Disc golf, also known as Frolf, Folf, Frisbee disc or frisbee golf, is a flying disc game, as well as a precision and accuracy sport, in which individual players throw a flying disc at a target. According to Paul Ince of the Professional Disc Golf Association, "the object of the game is to traverse a course from beginning to end in the fewest number of throws of the disc." In just 8 years (2000–08), the number of disc golf courses doubled. The game is played in about 40 countries around the world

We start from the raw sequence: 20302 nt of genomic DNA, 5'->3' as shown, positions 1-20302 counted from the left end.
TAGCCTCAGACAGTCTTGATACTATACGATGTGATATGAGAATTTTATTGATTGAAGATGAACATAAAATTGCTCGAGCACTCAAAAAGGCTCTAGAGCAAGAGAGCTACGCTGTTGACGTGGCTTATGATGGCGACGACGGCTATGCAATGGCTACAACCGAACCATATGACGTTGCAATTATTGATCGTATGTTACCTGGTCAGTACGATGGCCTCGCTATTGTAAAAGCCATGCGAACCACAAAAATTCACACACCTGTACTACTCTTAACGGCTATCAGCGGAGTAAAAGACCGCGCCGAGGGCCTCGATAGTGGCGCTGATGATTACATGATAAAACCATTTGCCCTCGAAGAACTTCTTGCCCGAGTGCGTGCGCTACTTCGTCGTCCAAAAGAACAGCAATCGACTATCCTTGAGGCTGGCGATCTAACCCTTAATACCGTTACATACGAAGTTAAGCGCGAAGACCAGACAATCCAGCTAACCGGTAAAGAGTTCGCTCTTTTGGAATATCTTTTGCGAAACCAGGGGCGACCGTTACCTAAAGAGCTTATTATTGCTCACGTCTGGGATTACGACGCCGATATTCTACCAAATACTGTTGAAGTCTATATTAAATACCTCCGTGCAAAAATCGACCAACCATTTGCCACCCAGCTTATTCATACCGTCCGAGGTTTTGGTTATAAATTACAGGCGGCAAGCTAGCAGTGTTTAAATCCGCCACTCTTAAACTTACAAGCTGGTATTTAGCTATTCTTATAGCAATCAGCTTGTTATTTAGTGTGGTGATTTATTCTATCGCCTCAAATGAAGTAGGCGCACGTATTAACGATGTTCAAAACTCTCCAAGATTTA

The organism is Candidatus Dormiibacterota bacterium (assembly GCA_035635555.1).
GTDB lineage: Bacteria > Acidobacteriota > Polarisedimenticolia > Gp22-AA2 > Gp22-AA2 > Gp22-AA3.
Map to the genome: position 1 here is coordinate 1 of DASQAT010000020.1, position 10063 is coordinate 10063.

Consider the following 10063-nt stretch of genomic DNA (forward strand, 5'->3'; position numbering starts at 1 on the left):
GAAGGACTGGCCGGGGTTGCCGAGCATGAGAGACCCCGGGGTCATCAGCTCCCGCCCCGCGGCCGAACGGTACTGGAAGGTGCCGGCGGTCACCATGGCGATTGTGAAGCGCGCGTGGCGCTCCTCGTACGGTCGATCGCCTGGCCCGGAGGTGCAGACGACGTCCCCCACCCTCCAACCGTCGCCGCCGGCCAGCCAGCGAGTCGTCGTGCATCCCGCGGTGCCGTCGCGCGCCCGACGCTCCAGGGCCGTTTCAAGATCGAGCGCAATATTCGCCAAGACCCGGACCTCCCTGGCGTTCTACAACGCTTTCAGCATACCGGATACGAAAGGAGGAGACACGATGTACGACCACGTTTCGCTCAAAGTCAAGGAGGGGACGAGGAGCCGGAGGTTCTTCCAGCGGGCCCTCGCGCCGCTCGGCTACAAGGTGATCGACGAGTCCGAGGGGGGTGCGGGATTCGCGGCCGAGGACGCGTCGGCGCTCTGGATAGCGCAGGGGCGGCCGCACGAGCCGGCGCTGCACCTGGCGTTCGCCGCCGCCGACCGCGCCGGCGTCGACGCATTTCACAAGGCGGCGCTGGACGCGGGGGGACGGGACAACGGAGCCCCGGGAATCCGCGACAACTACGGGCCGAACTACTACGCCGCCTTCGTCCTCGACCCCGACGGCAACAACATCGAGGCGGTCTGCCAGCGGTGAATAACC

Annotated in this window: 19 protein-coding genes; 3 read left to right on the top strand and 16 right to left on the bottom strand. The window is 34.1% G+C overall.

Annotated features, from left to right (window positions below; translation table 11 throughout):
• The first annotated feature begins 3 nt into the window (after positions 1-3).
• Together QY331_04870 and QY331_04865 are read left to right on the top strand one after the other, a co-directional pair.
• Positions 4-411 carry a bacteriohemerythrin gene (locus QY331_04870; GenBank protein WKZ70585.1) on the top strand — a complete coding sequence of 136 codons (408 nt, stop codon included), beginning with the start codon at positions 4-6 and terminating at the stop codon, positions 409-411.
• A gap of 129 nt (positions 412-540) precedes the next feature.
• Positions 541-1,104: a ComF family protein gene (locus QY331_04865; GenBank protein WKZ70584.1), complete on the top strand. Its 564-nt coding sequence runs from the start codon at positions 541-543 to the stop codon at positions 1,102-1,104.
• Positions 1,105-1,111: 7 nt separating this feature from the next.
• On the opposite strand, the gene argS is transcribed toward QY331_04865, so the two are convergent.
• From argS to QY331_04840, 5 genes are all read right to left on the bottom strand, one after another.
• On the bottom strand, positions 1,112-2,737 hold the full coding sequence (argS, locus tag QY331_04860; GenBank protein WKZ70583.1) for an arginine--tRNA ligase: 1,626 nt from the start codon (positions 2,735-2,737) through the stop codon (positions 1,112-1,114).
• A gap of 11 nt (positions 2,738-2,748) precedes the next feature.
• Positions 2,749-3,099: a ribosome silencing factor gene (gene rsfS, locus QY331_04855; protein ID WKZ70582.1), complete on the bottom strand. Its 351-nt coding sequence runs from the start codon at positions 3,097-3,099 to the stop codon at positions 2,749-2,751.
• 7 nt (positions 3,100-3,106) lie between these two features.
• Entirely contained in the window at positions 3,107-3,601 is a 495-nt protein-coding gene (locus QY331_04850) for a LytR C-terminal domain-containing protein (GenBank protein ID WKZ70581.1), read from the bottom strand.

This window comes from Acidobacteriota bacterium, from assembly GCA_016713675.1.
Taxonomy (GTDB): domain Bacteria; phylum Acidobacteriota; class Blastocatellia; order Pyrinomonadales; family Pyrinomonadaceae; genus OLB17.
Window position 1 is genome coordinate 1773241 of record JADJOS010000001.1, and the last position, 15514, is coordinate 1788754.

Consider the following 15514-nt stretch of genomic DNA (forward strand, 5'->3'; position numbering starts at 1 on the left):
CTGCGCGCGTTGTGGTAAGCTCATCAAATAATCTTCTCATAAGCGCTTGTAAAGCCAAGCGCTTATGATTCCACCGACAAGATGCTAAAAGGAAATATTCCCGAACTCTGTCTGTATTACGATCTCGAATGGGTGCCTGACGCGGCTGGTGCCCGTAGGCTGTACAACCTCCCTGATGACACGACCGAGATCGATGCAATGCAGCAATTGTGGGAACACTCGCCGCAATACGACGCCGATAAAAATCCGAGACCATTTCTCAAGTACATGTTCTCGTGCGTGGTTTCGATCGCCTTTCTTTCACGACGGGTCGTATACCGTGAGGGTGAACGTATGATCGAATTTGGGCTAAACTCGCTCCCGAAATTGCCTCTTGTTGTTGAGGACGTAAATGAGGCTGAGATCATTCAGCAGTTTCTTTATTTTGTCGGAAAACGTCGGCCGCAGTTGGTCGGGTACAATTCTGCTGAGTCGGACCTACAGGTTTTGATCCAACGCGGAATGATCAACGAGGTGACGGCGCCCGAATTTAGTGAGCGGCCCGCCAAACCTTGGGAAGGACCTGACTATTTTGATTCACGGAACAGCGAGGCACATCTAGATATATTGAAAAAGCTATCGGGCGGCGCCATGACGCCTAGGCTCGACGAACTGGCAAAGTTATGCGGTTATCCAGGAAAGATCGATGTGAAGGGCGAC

The history of disc golf is closely tied to the history of the recreational flying disc (especially as popularized by the trademarked Frisbee) and may have been invented in the early 1900s. The first known instance of anyone playing golf with a flying disc occurred in Bladworth, Saskatchewan, Canada in 1926. Ronald Gibson and a group of his Bladworth Elementary School buddies played a game throwing tin plates at targets such as trees and fence posts. They called the game Tin Lid Golf and played on a fairly regular basis on a disc golf course they laid out on their school grounds. But, after they grew older and went their separate ways, the game came to an end. It wasn't until the 1970s that disc golf would be reintroduced to Canadians at the Canadian Open Frisbee Championships in Toronto. Modern disc golf started in the early 1960s, when it seems to have been invented in many places and by many people independently. Students at Rice University in Houston, Texas, for example, held tournaments with trees as targets as early as 1963, and in the early 1960s, players in Pendleton King Park in Augusta, Georgia would toss Frisbees in 50-gallon barrel trash cans designated as targets. A true pioneer of the sport of Frisbee Golf is Kevin Donnelly, who, until 2011, was unknown for his accomplishment. Kevin began playing a form of Frisbee golf in 1959 called Street Frisbee Golf. In 1961, while a Recreation Leader and then Recreation Supervisor for the City of Newport Beach, California, he formulated and then began organizing Frisbee golf tournaments at nine of the city's playgrounds he supervised. This culminated in 1965 with a fully documented, Wham-O sponsored, city-wide Frisbee Golf tournament. This highly publicized tournament included hula hoops as holes, with published rules, hole lengths, pars, and penalties, Wham-O prizes and, an event in which Fred Morrison, the Frisbee inventor, was in attendance. In 1967, two years after conducting the first-ever organized Frisbee Golf Tournament, Kevin, then the Coordinator of the Parks and Recreation Section at Fresno State College, California, organized and then taught the first ever college level Frisbee Golf activity course, in which George Sappenfield was registered. Two of the best-known figures in the sport are "Steady Ed" Headrick, who introduced the first formal disc golf target with chains and a basket, and Dave Dunipace who invented the modern golf disc in 1983, with his revolutionary change to add a beveled edge rim, this gave the disc a greater distance and accuracy. Dave was one of the founders of Innova, a well-known disc manufacturer. In 1976, Headrick formed the DGA, then later the PDGA and the RDGA. Ted Smethers took over the PDGA in 1982 to be run independently and to officiate the standard rules of play for the sport. The sport has grown at a rate of 12-15 percent annually for more than the past decade, with nearly 4000 courses in the US and about 5000 globally. The game is now played in more than 40 countries worldwide, primarily in the United States, Canada, Central and Western Europe, Japan, South Korea, New Zealand and Australia.